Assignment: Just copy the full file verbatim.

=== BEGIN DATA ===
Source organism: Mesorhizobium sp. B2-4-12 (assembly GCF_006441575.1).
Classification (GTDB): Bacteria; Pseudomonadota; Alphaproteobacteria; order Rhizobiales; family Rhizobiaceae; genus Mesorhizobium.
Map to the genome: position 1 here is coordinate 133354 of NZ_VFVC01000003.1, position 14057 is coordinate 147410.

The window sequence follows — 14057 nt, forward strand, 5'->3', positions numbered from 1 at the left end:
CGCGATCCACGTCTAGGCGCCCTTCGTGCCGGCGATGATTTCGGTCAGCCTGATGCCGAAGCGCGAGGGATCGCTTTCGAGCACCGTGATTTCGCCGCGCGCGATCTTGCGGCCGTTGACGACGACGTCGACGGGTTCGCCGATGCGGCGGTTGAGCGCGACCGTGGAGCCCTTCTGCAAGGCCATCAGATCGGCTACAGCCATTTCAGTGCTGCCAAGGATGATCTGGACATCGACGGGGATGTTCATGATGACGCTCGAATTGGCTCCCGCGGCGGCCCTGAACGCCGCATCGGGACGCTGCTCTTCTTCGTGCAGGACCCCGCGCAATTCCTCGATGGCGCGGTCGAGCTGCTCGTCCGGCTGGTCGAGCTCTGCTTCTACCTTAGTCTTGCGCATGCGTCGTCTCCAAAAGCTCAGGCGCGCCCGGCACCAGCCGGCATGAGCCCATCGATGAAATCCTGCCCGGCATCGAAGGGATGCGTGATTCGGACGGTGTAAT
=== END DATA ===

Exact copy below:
Source organism: Mesorhizobium sp. B2-4-12 (assembly GCF_006441575.1).
Classification (GTDB): Bacteria; Pseudomonadota; Alphaproteobacteria; order Rhizobiales; family Rhizobiaceae; genus Mesorhizobium.
Map to the genome: position 1 here is coordinate 133354 of NZ_VFVC01000003.1, position 14057 is coordinate 147410.

The window sequence follows — 14057 nt, forward strand, 5'->3', positions numbered from 1 at the left end:
CGCGATCCACGTCTAGGCGCCCTTCGTGCCGGCGATGATTTCGGTCAGCCTGATGCCGAAGCGCGAGGGATCGCTTTCGAGCACCGTGATTTCGCCGCGCGCGATCTTGCGGCCGTTGACGACGACGTCGACGGGTTCGCCGATGCGGCGGTTGAGCGCGACCGTGGAGCCCTTCTGCAAGGCCATCAGATCGGCTACAGCCATTTCAGTGCTGCCAAGGATGATCTGGACATCGACGGGGATGTTCATGATGACGCTCGAATTGGCTCCCGCGGCGGCCCTGAACGCCGCATCGGGACGCTGCTCTTCTTCGTGCAGGACCCCGCGCAATTCCTCGATGGCGCGGTCGAGCTGCTCGTCCGGCTGGTCGAGCTCTGCTTCTACCTTAGTCTTGCGCATGCGTCGTCTCCAAAAGCTCAGGCGCGCCCGGCACCAGCCGGCATGAGCCCATCGATGAAATCCTGCCCGGCATCGAAGGGATGCGTGATTCGGACGGTGTAAT